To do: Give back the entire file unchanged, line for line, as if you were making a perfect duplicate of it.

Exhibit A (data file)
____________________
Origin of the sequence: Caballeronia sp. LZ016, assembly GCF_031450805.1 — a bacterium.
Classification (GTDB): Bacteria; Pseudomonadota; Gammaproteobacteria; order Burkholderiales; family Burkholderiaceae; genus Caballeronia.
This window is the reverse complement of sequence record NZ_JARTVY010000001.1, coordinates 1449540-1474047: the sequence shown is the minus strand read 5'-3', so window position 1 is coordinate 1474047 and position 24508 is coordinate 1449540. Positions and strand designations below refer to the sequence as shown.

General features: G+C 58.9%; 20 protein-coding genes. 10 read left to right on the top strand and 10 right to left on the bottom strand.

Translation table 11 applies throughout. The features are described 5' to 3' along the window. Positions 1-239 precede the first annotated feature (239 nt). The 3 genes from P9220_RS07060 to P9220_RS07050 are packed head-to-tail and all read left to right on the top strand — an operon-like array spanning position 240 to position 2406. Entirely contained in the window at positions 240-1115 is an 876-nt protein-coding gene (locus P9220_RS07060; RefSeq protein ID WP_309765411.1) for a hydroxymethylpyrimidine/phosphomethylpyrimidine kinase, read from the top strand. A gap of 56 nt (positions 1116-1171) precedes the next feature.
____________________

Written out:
Origin of the sequence: Caballeronia sp. LZ016, assembly GCF_031450805.1 — a bacterium.
Classification (GTDB): Bacteria; Pseudomonadota; Gammaproteobacteria; order Burkholderiales; family Burkholderiaceae; genus Caballeronia.
This window is the reverse complement of sequence record NZ_JARTVY010000001.1, coordinates 1449540-1474047: the sequence shown is the minus strand read 5'-3', so window position 1 is coordinate 1474047 and position 24508 is coordinate 1449540. Positions and strand designations below refer to the sequence as shown.

General features: G+C 58.9%; 20 protein-coding genes. 10 read left to right on the top strand and 10 right to left on the bottom strand.

Translation table 11 applies throughout. The features are described 5' to 3' along the window. Positions 1-239 precede the first annotated feature (239 nt). The 3 genes from P9220_RS07060 to P9220_RS07050 are packed head-to-tail and all read left to right on the top strand — an operon-like array spanning position 240 to position 2406. Entirely contained in the window at positions 240-1115 is an 876-nt protein-coding gene (locus P9220_RS07060; RefSeq protein ID WP_309765411.1) for a hydroxymethylpyrimidine/phosphomethylpyrimidine kinase, read from the top strand. A gap of 56 nt (positions 1116-1171) precedes the next feature.